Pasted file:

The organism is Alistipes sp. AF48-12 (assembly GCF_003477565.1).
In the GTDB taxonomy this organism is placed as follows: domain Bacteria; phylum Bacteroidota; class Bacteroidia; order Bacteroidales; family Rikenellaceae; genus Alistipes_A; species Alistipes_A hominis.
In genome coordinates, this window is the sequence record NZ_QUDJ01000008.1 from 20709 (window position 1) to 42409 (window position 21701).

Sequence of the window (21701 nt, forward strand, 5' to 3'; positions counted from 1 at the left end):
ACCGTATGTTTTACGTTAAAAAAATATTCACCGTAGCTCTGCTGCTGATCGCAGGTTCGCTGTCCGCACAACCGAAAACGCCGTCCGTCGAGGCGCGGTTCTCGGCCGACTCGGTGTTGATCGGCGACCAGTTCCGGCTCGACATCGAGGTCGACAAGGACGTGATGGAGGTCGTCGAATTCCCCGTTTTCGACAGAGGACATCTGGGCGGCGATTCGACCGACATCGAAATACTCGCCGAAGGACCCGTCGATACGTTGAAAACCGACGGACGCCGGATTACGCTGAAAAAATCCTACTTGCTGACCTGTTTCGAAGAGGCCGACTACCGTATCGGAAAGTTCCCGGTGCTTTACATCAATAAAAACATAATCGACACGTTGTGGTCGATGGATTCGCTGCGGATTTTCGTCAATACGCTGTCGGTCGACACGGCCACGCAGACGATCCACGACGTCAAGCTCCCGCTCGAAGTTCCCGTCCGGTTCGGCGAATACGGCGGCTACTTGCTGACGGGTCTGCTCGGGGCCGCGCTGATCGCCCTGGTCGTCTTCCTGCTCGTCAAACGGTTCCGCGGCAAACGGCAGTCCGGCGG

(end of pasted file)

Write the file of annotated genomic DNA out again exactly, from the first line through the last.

The organism is Alistipes sp. AF48-12 (assembly GCF_003477565.1).
In the GTDB taxonomy this organism is placed as follows: domain Bacteria; phylum Bacteroidota; class Bacteroidia; order Bacteroidales; family Rikenellaceae; genus Alistipes_A; species Alistipes_A hominis.
In genome coordinates, this window is the sequence record NZ_QUDJ01000008.1 from 20709 (window position 1) to 42409 (window position 21701).

Sequence of the window (21701 nt, forward strand, 5' to 3'; positions counted from 1 at the left end):
ACCGTATGTTTTACGTTAAAAAAATATTCACCGTAGCTCTGCTGCTGATCGCAGGTTCGCTGTCCGCACAACCGAAAACGCCGTCCGTCGAGGCGCGGTTCTCGGCCGACTCGGTGTTGATCGGCGACCAGTTCCGGCTCGACATCGAGGTCGACAAGGACGTGATGGAGGTCGTCGAATTCCCCGTTTTCGACAGAGGACATCTGGGCGGCGATTCGACCGACATCGAAATACTCGCCGAAGGACCCGTCGATACGTTGAAAACCGACGGACGCCGGATTACGCTGAAAAAATCCTACTTGCTGACCTGTTTCGAAGAGGCCGACTACCGTATCGGAAAGTTCCCGGTGCTTTACATCAATAAAAACATAATCGACACGTTGTGGTCGATGGATTCGCTGCGGATTTTCGTCAATACGCTGTCGGTCGACACGGCCACGCAGACGATCCACGACGTCAAGCTCCCGCTCGAAGTTCCCGTCCGGTTCGGCGAATACGGCGGCTACTTGCTGACGGGTCTGCTCGGGGCCGCGCTGATCGCCCTGGTCGTCTTCCTGCTCGTCAAACGGTTCCGCGGCAAACGGCAGTCCGGCGG